Venture Capital has a vital role to play in the promotion of innovative green companies. Traditionally, venture capitalists have been willing to put money behind cutting edge technologies emerging in fields such as renewables, biofuels, batteries, sustainable foods, and clean water. To speed the growth of promising sustainable companies, funding is the most critical requirement.
Funding dollars for green businesses surged in 2014 compared to 2013. In 2014, the cleantech sector received nearly $2 billion in venture capital investment, according to the National Venture Capital Association (NCVA). This represents a jump of 41 percent compared to 2013. The cleantech sector includes agriculture and bioproducts, energy efficiency, smart grid and energy storage, solar energy, transportation, water and waste management, wind and geo-thermal, and other renewables.
While the funding by VCs in cleantech sector is only a fraction of what they invested in the IT sector in 2014, but in cleantech and other sustainable companies, it is not only VCs who are putting in the money. According to Andrew Winston, an environmental strategist and founder of Winston Eco-strategies, government and corporate investments in the green segment amounted to an additional $300 billion 2014.
In 2014, the largest venture funding events for sustainable companies, as listed by Dow Jones VentureSource, included the following:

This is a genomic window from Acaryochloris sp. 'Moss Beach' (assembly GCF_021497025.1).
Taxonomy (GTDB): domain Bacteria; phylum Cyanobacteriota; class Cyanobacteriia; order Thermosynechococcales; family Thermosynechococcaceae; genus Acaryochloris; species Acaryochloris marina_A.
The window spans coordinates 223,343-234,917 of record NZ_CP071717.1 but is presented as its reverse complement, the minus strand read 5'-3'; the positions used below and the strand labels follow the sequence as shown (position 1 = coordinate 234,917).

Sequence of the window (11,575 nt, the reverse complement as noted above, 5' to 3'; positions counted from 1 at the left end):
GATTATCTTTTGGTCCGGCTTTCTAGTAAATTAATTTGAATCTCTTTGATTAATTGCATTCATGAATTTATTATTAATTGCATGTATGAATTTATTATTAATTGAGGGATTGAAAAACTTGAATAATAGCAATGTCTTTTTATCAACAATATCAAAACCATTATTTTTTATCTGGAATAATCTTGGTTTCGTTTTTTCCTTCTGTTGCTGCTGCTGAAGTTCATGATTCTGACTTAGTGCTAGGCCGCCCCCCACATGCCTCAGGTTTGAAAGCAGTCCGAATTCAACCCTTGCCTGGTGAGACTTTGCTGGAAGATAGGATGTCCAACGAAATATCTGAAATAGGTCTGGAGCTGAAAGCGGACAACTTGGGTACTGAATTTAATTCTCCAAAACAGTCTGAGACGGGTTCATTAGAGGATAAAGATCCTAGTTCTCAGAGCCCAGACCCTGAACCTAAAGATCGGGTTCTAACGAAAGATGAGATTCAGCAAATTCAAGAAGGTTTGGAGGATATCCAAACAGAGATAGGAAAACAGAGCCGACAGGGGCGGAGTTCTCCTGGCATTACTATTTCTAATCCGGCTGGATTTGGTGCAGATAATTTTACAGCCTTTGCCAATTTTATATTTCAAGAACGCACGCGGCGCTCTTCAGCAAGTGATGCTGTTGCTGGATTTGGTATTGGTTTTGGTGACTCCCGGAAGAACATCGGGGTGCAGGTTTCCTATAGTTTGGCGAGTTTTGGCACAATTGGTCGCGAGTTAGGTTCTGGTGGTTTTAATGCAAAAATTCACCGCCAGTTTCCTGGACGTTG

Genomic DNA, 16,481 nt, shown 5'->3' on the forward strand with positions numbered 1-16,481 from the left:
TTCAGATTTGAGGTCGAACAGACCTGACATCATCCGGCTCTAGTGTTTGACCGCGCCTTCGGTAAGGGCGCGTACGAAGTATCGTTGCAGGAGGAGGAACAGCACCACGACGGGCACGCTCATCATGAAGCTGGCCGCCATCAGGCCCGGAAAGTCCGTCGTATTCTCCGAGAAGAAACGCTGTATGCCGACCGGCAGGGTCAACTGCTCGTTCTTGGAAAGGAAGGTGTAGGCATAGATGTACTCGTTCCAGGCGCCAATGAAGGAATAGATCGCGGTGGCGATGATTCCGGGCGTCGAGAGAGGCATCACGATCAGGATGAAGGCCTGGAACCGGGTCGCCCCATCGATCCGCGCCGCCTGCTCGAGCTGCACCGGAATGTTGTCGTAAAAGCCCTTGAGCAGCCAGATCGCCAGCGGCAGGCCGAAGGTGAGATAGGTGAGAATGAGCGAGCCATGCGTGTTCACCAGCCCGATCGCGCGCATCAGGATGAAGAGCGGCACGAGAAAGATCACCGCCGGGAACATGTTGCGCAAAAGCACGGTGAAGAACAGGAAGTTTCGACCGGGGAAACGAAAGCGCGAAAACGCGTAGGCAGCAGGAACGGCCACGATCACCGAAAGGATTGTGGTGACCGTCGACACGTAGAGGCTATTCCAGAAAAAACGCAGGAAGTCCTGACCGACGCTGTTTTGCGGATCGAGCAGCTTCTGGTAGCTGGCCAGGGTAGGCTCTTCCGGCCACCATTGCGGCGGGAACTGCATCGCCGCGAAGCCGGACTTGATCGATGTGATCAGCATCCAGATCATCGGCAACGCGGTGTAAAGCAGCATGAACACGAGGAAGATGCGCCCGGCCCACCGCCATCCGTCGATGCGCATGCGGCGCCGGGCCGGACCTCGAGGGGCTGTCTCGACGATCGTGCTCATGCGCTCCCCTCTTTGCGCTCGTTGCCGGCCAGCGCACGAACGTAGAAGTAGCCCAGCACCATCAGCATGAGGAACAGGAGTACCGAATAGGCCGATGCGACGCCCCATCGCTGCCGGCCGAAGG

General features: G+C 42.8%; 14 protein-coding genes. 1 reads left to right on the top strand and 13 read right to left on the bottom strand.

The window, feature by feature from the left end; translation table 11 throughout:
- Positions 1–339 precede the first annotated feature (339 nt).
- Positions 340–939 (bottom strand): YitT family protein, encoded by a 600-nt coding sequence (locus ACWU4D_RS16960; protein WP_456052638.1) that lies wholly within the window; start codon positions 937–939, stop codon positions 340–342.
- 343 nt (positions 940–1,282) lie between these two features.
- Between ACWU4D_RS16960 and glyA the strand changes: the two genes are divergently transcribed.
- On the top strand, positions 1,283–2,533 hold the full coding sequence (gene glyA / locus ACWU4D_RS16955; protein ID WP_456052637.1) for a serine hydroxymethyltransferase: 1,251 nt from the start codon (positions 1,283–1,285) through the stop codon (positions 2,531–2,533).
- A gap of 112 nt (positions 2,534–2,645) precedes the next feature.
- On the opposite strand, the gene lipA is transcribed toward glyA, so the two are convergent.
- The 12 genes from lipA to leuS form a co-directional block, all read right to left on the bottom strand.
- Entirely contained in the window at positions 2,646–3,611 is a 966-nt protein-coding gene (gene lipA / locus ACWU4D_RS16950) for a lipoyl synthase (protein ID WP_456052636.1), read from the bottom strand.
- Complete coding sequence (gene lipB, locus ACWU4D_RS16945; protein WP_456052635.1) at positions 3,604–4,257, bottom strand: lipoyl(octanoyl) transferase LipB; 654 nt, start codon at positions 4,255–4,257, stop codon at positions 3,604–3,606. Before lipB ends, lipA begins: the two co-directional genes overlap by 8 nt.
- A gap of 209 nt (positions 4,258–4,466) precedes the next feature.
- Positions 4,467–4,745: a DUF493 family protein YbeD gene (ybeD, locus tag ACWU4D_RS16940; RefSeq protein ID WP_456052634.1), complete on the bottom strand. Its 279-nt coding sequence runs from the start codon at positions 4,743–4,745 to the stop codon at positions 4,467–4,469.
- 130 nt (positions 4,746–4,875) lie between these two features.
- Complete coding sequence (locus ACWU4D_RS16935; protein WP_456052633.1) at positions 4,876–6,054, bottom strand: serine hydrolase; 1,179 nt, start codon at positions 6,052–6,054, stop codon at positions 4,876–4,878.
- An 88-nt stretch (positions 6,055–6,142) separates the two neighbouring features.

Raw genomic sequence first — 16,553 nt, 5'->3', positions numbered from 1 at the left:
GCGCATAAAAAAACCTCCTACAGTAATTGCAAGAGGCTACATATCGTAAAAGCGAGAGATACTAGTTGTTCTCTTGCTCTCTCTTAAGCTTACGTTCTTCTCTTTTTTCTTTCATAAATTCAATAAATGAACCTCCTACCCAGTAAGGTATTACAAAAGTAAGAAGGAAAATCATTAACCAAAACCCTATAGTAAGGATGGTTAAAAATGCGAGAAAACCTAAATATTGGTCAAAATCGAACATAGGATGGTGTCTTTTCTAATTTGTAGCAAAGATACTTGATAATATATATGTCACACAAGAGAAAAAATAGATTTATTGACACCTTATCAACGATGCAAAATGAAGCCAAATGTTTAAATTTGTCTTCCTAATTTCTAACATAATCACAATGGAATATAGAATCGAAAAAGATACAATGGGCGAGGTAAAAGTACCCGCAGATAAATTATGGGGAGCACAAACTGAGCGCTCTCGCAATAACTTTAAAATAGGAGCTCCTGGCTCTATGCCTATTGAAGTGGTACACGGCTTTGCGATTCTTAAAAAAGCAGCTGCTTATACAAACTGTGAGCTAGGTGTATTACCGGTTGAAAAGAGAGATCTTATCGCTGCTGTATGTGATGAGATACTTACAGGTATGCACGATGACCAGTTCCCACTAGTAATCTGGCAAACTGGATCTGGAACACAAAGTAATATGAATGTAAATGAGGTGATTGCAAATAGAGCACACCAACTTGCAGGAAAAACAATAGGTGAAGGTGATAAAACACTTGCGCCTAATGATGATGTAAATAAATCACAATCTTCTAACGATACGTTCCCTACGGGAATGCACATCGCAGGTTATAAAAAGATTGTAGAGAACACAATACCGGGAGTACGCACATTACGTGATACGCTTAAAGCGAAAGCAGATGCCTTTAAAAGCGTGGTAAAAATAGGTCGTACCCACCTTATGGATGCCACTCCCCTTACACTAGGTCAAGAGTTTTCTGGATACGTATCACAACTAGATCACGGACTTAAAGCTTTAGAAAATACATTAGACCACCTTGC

Boston-Power Inc., Westborough, Massachusetts
Boston-Power Inc., a manufacturer of lithium ion batteries, received $250 million of late-round funding from undisclosed sources.
Sunnova Energy Corp., Houston
Franklin Square Capital Partners and Triangle Peak Partners provided Series-A funding worth $250 million to Sunnova Energy Corp., which sells residential solar systems.
SunRun, Inc., San Francisco
Accel Partners, Foundation Capital, Madrone Capital Partners, and Sequoia Capital provided $150 million late-stage funding to this solar energy company in 2014.
Hampton Creek, San Francisco
Hampton Creek makes use of plant-based proteins to replace unsustainable ingredients in food products. It received $90 million from Collaborative Fund, Far East Organization, Founders Fund, and Khosla Ventures.
Impossible Foods Inc., Redwood City, California
Impossible Foods produces meats and cheeses from plant products. Google Ventures, Khosla Ventures and others provided $75 million in Series-A funding to this company.
Sungevity Inc., Oakland, California
Sungevity, a residential solar energy company, received $72.5 million from Brightpath Capital Partners, E.ON Venture Partners, and GE Ventures.
Solexel Inc., Milpitas, California
Solexel is a manufacturer of PV solar modules. DAG Ventures, GAF Corp., GSV Capital Corp., GSV Ventures, Kleiner Perkins Caufield & Byers, and others invested $65 million in the company.
AquaVenture Holdings, Tampa
AquaVenture, a developer of water treatment technology, got $50 million of late-stage capital from Element Partners and T. Rowe Price Group Inc.
Verdezyne Inc., Carlsbad, California
British Petroleum, DSM Venturing, Monitor Venture Associates, and others provided a funding of $48 million to this renewable energy and biofuels Company.
Phononic Devices Inc., Durham, North Carolina
Phononic Devices, a manufacturer of thermoelectric devices that convert heat to electricity, took in $44.5 million funding from Eastwood Capital Corp., Oak Investment Partners, and others.
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